Doppler ultrasound performed in early pregnancy can accurately identify embryonic congestive heart failure and subsequent risk of miscarriage, according to research being presented today at the 89th Scientific Assembly and Annual Meeting of the Radiological Society of North America (RSNA).
"The chances the pregnancy will continue are very high, about 95 percent, when Doppler ultrasound confirms normal embryonic heart function at six weeks," said the studys author Jason C. Birnholz, M.D., president of Diagnostic Ultrasound Consultants in Oak Brook, Ill. "Over 99 percent of pregnancies with an abnormal Doppler pattern do not continue." The Doppler test measures the speed of red blood cells moving through vessels to determine pressure dynamics within the embryos heart.
Miscarriage is the most common complication of human gestation, occurring in approximately 20 percent of recognized pregnancies, according to the National Center for Health Statistics.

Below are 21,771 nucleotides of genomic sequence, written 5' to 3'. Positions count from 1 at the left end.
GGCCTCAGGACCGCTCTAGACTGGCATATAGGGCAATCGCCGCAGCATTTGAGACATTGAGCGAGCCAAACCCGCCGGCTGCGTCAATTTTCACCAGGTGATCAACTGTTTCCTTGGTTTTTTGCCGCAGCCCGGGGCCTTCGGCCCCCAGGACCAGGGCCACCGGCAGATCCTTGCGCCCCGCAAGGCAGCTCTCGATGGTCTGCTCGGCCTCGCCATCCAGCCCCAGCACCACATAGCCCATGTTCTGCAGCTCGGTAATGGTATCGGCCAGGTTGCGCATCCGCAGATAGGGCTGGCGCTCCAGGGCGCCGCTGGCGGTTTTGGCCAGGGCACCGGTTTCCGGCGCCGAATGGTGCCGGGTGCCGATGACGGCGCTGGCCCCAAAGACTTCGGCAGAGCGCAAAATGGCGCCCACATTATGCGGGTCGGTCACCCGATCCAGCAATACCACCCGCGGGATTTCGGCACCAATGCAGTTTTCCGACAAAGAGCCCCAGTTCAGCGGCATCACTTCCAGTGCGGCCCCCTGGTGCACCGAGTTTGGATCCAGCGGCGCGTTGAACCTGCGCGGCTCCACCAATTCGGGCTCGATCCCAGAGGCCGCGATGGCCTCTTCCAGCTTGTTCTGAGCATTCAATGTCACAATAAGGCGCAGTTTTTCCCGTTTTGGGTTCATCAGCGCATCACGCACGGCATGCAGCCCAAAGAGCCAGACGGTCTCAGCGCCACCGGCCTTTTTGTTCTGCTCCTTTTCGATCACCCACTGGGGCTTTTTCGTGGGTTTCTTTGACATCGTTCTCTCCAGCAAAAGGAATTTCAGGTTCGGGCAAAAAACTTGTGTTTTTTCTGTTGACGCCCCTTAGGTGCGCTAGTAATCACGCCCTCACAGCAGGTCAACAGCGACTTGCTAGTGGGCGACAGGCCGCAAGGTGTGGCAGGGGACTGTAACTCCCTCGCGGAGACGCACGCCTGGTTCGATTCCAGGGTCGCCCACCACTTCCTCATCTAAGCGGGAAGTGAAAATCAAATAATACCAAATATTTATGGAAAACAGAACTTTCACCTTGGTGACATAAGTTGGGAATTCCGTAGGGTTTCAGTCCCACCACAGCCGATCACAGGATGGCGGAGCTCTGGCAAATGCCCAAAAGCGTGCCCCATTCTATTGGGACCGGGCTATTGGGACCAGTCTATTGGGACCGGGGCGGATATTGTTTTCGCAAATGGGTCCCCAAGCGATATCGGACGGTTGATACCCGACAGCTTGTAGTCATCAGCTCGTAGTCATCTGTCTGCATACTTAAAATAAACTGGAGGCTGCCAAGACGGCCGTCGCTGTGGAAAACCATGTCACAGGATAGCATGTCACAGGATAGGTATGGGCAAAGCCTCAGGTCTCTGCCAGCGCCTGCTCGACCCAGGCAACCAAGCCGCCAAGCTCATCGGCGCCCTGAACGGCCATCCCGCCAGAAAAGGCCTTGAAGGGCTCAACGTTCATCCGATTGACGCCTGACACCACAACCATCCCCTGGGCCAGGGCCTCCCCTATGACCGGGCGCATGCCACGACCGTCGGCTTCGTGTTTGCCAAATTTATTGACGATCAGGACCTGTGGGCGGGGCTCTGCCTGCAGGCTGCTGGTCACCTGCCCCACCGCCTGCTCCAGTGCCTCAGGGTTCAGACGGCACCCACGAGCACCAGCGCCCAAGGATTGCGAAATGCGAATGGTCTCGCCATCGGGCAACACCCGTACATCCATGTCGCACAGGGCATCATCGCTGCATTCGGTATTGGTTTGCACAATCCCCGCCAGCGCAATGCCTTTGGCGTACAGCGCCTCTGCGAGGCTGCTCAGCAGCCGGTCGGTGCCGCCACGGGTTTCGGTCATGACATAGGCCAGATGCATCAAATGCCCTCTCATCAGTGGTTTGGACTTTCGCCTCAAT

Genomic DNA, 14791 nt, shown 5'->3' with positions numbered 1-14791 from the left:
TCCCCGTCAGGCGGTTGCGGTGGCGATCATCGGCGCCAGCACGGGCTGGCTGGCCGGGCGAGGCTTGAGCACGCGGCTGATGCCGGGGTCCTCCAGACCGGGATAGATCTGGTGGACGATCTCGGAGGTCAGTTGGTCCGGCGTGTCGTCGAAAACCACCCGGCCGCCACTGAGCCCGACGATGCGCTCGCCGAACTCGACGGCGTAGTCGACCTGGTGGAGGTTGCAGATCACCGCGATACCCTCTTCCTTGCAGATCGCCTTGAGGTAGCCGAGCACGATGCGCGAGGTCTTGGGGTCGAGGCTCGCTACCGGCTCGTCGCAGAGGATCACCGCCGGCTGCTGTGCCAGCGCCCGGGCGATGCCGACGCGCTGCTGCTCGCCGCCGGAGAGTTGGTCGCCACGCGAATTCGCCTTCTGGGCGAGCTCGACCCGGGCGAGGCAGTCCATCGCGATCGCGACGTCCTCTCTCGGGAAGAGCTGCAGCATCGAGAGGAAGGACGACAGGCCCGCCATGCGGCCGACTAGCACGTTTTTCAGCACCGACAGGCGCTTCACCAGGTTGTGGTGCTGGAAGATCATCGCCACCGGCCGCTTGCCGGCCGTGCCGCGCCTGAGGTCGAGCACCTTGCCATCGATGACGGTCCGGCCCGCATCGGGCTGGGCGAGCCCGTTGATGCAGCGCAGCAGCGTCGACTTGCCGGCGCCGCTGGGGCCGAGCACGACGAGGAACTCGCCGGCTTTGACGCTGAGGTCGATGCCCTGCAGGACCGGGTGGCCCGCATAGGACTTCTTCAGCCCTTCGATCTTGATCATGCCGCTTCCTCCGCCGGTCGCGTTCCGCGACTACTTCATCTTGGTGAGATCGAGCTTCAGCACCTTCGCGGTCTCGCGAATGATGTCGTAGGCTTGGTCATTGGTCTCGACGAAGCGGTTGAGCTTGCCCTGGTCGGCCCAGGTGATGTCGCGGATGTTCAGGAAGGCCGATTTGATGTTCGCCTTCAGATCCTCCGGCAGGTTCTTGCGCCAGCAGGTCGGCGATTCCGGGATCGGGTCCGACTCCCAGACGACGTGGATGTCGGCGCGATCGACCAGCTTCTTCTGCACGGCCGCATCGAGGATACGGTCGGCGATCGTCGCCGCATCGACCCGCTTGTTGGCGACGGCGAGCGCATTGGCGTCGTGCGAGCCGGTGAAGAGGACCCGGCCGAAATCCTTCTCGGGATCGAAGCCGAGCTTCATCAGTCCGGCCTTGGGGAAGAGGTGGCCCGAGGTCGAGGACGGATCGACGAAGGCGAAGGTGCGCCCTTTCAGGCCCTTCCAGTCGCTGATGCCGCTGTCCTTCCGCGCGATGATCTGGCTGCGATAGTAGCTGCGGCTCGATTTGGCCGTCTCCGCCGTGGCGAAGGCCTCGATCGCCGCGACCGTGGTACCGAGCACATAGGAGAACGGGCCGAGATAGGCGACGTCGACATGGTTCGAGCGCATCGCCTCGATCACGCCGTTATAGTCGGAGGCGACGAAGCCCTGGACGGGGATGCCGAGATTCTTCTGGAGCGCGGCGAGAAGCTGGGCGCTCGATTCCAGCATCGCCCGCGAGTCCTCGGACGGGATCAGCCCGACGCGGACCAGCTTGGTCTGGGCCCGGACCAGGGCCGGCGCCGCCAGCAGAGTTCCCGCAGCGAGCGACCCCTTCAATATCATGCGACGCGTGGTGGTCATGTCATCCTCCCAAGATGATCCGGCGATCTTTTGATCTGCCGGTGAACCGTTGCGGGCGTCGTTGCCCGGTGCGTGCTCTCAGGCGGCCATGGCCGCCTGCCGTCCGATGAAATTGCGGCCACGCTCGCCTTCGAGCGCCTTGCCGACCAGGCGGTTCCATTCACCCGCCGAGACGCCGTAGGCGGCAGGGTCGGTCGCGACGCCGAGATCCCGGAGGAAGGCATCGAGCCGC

Maureen Morley | EurekAlert!
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University of Maryland researchers contribute to historic detection of gravitational waves and light created by event
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Material defects in end products can quickly result in failures in many areas of industry, and have a massive impact on the safe use of their products. This is why, in the field of quality assurance, intelligent, nondestructive sensor systems play a key role. They allow testing components and parts in a rapid and cost-efficient manner without destroying the actual product or changing its surface. Experts from the Fraunhofer IZFP in Saarbrücken will be presenting two exhibits at the Blechexpo in Stuttgart from 7–10 November 2017 that allow fast, reliable, and automated characterization of materials and detection of defects (Hall 5, Booth 5306).
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